Northern Rock: politics, investors, customers collide
LONDON (Reuters) - Take a government under fire and a deepening global credit crisis, add in Britain's best known businessman, fears that a major bank could collapse and the battle for Northern Rock becomes a complex cocktail.
It's two months since Northern Rock NRK.L, Britain's fifth biggest mortgage provider, was forced to get emergency loans from the Bank of England, and billionaire entrepreneur Richard Branson is leading a consortium picked to rescue it.
Branson's Virgin Group is backed by some heavy hitters, including insurance giant AIG (AIG.N) and restructuring expert Wilbur Ross.
It wants to seal a deal as quickly as possible to limit further damage to Northern Rock. It's conducting due diligence and aims to formally make its offer by Christmas.
Virgin is now viewed as the strong favourite to land the deal, but that's not assured. Northern Rock and its advisers are still in contact with other potential suitors, but they are seen as fallback options.
A person close to one other suitor said: "They still take our calls but it has been made clear to us that Virgin are on an accelerated process."
Virgin's edge is its popular brand -- important to reassure retail savers -- and a well advanced proposal offering a chunk of cash for the government, safeguarding most jobs and something for shareholders.
But some disgruntled investors, a real funding challenge and lingering political issues could still unravel the proposal.
Rival bidders are waiting in the wings, not all patiently. Some, as they mull their options, are considering revamping their proposals in the hope of breaking back into the auction.
U.S. buyout firm J.C. Flowers was regarded as the frontrunner to land a deal, and remains interested.
Investment firm Olivant is playing catch-up after entering the race late. It feels it hasn't had access to the same information as rivals, but is confident that doubts about its financing are misplaced.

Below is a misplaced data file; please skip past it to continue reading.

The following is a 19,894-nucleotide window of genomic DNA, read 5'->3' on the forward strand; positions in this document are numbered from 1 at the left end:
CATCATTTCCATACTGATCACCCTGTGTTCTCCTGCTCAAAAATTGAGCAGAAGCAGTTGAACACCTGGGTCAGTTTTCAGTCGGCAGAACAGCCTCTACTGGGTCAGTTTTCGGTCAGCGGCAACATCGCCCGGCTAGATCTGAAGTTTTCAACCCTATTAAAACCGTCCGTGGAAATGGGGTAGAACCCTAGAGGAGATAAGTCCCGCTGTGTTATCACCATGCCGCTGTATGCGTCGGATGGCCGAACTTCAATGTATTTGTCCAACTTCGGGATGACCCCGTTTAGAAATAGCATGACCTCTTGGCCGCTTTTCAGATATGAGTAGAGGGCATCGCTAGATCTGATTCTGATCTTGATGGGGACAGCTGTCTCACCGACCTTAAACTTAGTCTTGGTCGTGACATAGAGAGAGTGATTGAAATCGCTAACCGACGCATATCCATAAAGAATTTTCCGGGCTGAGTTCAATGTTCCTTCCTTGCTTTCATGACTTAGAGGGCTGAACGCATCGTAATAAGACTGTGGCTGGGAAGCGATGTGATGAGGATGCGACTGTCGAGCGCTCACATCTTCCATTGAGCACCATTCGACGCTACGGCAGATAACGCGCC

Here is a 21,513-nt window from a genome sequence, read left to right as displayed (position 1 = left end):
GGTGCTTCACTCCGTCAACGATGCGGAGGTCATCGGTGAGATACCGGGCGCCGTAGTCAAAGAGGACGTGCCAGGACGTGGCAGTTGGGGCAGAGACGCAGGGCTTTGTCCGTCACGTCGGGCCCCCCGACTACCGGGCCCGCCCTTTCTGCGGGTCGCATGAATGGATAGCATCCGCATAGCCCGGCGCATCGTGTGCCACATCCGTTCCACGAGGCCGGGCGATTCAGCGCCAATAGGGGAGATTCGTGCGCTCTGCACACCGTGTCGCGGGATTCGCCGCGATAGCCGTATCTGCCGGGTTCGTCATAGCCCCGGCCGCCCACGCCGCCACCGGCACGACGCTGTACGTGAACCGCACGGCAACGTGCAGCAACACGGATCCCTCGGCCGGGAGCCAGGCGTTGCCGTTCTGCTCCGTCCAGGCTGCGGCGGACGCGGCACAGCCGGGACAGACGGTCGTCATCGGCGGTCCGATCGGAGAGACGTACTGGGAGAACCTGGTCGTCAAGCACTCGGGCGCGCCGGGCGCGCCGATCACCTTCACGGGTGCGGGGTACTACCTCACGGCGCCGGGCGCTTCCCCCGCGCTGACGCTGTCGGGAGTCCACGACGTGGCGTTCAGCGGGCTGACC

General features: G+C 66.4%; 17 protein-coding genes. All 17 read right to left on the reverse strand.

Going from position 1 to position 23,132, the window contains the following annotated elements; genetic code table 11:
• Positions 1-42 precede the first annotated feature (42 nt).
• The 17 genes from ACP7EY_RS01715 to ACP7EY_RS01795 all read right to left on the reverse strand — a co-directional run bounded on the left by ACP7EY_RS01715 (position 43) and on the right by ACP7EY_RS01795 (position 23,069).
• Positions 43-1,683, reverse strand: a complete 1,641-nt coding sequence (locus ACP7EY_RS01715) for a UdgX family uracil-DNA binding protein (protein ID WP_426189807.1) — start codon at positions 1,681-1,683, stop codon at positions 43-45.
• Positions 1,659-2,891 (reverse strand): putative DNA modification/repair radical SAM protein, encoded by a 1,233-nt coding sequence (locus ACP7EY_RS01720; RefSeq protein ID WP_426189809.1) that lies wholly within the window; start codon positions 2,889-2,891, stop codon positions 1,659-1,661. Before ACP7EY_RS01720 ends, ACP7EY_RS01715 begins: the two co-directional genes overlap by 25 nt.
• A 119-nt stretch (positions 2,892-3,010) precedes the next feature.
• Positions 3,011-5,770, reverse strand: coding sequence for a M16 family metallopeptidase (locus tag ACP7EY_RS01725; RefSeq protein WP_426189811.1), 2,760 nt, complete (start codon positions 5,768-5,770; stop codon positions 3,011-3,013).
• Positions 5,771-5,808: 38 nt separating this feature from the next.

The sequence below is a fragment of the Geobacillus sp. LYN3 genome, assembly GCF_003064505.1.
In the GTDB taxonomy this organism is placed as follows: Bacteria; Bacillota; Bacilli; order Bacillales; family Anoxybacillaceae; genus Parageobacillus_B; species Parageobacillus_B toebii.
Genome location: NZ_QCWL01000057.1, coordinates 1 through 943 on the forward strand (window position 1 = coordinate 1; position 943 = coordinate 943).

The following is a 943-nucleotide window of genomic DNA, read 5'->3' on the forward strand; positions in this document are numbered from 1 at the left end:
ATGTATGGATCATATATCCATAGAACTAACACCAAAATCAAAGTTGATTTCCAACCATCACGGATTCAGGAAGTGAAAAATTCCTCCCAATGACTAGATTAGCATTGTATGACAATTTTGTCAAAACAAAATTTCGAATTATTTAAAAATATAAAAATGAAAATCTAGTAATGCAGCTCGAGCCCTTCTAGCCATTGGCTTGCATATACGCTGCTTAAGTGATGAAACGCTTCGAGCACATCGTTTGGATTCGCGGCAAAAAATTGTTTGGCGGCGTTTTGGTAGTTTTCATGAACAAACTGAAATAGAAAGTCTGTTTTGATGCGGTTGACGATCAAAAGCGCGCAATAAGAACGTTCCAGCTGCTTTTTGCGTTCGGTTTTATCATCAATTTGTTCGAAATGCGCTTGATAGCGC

The firm, which would parachute in new management led by former Abbey National boss Luqman Arnold, held talks with the Bank of England, Treasury and regulators on Monday, hours after Virgin had been unveiled as preferred bidder.
Olivant also appears to have support from Northern Rock's two biggest shareholders, who have said the bank can be saved as a going concern and investors should get a say in the outcome.
Hedge funds SRM Global and RAB Capital have lifted their combined stake over 15 percent this week. Virgin's proposed rights issue would substantially dilute their shareholdings.
But they have been told that without a deal Northern Rock could go into administration and investors lose everything.
The government's main priority is to shield taxpayers from any losses, after bruising criticism of its handing of the crisis since it erupted on September 14.
Virgin will immediately repay 11 billion pounds to the central bank and pay back the rest within three years. The BoE is estimated to have lent Northern Rock about 25 billion pounds.
Virgin says it has liquidity financing lined up for 15 billion pounds, believed to be from Citigroup (C.N), Royal Bank of Scotland (RBS.L) and Deutsche Bank (DBKGn.DE).
Bankers warn raising so much will still be a big task and expensive in current markets, as interbank lending rates have continued to ratchet higher in recent weeks.
The gloom in financial markets also appears to be deepening and with banks appearing to hoard cash before the end of the year a quick fix seems unlikely.
Against an uncertain political, investor, financing and customer backdrop Northern Rock shares have bounced between 70p and 135p this week, and by midday on Thursday were holding around 118p, valuing the bank at 500 million pounds.
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